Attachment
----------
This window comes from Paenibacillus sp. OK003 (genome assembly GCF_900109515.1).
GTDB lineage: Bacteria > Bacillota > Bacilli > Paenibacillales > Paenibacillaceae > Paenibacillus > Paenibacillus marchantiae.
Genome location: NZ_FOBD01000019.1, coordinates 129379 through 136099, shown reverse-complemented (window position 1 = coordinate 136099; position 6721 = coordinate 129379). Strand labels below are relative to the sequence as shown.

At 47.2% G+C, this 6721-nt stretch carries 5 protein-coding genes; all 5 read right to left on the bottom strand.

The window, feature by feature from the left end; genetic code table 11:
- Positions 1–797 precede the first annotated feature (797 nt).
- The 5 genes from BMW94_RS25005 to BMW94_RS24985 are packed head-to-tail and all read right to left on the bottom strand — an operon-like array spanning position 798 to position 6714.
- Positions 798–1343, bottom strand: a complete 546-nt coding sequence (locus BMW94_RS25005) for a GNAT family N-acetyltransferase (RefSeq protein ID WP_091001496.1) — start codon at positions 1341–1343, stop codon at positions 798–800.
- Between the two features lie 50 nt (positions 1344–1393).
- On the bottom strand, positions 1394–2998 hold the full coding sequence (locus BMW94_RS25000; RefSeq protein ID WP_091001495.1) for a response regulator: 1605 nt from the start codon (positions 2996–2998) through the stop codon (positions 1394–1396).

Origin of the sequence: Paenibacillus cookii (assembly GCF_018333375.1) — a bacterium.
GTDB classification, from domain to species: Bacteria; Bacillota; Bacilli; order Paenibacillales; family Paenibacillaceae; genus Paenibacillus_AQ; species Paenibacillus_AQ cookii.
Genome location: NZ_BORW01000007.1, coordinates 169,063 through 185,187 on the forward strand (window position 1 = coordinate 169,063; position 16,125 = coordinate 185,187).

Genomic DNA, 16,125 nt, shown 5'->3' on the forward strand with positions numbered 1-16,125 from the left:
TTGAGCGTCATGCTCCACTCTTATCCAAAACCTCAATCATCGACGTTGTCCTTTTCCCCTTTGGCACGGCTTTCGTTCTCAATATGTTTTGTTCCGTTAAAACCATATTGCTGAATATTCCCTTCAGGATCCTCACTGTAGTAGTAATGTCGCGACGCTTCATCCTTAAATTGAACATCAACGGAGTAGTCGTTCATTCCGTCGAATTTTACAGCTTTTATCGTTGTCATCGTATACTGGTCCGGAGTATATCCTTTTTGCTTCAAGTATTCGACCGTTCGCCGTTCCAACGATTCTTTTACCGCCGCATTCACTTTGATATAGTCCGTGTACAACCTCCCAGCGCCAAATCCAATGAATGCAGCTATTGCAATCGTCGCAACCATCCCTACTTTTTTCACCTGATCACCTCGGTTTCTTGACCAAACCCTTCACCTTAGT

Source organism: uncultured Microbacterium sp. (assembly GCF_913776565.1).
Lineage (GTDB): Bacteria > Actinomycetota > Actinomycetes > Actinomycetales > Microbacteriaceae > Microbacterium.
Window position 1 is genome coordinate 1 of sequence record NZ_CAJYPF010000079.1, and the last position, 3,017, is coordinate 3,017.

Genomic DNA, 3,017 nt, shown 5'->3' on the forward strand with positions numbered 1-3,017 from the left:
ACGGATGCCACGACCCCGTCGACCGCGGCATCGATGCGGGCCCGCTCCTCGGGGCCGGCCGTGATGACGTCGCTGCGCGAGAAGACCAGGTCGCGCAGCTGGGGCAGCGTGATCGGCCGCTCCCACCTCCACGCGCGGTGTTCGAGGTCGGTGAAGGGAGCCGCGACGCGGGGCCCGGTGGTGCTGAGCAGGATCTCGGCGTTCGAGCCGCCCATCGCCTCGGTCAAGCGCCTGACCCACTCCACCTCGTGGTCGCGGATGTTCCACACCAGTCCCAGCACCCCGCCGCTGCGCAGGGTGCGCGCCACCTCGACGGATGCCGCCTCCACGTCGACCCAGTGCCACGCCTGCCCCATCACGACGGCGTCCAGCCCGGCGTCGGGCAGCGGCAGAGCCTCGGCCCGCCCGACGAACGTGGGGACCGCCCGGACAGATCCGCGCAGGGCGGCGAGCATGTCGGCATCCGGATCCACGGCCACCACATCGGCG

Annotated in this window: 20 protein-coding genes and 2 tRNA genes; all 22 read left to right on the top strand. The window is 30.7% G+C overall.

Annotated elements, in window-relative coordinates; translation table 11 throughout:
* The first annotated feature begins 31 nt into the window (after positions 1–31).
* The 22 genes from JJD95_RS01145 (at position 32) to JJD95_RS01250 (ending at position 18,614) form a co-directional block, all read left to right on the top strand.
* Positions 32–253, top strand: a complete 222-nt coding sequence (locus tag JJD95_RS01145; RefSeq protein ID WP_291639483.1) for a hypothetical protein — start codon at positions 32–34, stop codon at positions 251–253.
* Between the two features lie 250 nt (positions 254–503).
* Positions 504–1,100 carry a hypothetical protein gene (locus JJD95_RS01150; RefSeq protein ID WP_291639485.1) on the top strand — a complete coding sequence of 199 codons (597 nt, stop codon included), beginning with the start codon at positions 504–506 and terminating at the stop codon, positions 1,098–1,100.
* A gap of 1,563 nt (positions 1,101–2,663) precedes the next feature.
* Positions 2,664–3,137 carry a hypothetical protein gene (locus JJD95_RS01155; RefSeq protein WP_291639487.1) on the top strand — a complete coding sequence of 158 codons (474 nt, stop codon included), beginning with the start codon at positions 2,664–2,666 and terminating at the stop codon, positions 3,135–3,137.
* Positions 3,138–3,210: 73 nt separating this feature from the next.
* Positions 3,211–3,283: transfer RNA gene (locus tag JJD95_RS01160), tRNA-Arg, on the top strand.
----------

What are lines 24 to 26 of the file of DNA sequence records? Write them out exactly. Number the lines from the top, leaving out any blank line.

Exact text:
* The 22 genes from JJD95_RS01145 (at position 32) to JJD95_RS01250 (ending at position 18,614) form a co-directional block, all read left to right on the top strand.
* Positions 32–253, top strand: a complete 222-nt coding sequence (locus tag JJD95_RS01145; RefSeq protein ID WP_291639483.1) for a hypothetical protein — start codon at positions 32–34, stop codon at positions 251–253.
* Between the two features lie 250 nt (positions 254–503).